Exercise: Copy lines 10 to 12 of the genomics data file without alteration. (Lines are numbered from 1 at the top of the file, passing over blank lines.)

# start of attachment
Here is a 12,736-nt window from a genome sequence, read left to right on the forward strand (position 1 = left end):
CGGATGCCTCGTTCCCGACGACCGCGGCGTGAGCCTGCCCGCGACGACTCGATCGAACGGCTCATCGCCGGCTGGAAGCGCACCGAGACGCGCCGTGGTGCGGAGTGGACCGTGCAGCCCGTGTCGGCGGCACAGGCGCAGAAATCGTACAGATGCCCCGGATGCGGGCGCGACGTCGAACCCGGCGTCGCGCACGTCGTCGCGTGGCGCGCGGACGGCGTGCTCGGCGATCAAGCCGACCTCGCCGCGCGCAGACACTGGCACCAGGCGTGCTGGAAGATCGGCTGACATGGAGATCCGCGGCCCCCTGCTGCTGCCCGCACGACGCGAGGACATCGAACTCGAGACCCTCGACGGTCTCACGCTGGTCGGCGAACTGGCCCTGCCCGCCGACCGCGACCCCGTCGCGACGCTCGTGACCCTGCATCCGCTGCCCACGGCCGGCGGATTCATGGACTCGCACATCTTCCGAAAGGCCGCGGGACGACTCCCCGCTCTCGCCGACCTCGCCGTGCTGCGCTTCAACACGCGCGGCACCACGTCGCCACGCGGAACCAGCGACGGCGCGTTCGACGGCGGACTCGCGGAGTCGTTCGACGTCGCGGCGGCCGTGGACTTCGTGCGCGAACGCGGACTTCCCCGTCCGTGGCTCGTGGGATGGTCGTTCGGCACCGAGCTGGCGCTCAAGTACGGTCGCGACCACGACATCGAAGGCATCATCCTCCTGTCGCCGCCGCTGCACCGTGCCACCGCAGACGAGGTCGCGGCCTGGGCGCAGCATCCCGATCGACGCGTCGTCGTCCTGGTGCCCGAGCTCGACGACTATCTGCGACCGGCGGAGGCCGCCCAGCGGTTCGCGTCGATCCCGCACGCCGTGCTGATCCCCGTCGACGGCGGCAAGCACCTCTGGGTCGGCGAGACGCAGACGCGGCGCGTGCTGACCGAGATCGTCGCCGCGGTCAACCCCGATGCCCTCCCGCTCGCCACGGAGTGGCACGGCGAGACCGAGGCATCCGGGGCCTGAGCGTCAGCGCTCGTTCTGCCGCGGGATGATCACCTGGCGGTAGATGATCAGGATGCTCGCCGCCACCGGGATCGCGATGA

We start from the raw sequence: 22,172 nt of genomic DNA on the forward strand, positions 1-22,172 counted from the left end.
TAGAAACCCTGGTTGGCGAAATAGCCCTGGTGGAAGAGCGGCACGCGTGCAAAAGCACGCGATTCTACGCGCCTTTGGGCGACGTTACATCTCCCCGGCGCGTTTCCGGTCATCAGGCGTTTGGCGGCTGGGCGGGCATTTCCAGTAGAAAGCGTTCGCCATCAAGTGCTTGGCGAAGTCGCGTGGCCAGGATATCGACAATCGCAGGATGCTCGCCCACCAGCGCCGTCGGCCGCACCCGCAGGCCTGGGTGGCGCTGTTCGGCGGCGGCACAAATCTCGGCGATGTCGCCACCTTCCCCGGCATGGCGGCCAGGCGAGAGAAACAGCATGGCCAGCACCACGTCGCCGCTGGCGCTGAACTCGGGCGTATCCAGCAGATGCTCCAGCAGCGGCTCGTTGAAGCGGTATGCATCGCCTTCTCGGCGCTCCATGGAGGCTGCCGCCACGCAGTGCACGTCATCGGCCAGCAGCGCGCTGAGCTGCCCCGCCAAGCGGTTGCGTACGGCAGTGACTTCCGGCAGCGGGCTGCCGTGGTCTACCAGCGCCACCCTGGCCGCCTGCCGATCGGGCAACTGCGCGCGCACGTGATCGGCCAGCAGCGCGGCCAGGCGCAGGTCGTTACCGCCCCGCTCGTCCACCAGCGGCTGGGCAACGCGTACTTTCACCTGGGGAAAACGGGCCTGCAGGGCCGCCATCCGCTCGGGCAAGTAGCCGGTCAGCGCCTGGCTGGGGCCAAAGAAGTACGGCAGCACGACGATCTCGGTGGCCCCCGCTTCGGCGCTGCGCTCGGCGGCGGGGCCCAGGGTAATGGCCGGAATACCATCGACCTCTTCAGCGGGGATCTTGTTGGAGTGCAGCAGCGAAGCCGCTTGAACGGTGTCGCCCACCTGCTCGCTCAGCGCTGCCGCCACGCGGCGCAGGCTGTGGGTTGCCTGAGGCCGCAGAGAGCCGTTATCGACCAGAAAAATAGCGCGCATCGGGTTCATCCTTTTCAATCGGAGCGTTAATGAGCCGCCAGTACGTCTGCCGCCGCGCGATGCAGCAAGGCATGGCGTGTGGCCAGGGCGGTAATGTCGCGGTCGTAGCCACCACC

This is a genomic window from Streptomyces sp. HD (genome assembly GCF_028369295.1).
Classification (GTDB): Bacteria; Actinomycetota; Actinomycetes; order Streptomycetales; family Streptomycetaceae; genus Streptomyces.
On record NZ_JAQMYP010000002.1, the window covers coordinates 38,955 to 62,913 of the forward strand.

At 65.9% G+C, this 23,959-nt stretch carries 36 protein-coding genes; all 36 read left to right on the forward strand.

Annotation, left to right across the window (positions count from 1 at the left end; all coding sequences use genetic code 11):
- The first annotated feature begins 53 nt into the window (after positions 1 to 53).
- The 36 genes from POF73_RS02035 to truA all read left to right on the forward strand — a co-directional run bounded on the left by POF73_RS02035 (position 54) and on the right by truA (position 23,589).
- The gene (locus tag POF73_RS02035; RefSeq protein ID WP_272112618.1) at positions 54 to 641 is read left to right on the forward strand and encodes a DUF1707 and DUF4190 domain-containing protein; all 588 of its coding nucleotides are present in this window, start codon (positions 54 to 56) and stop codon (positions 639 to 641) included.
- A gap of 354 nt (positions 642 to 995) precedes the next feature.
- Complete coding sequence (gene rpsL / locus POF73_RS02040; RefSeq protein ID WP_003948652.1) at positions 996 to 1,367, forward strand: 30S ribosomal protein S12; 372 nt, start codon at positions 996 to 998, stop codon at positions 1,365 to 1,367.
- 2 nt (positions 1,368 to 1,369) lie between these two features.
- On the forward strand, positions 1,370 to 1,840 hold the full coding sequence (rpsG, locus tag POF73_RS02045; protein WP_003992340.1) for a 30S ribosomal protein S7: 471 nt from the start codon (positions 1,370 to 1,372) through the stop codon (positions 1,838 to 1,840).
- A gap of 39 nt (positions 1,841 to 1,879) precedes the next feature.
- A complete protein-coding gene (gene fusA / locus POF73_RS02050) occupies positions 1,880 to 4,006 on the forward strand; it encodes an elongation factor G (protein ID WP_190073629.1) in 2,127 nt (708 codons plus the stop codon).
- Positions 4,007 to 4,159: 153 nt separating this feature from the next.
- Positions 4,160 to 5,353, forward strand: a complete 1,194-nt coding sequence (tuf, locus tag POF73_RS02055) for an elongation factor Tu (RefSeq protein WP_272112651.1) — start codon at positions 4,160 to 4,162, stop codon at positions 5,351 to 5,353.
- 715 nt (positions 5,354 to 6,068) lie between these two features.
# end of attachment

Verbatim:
- The first annotated feature begins 53 nt into the window (after positions 1 to 53).
- The 36 genes from POF73_RS02035 to truA all read left to right on the forward strand — a co-directional run bounded on the left by POF73_RS02035 (position 54) and on the right by truA (position 23,589).
- The gene (locus tag POF73_RS02035; RefSeq protein ID WP_272112618.1) at positions 54 to 641 is read left to right on the forward strand and encodes a DUF1707 and DUF4190 domain-containing protein; all 588 of its coding nucleotides are present in this window, start codon (positions 54 to 56) and stop codon (positions 639 to 641) included.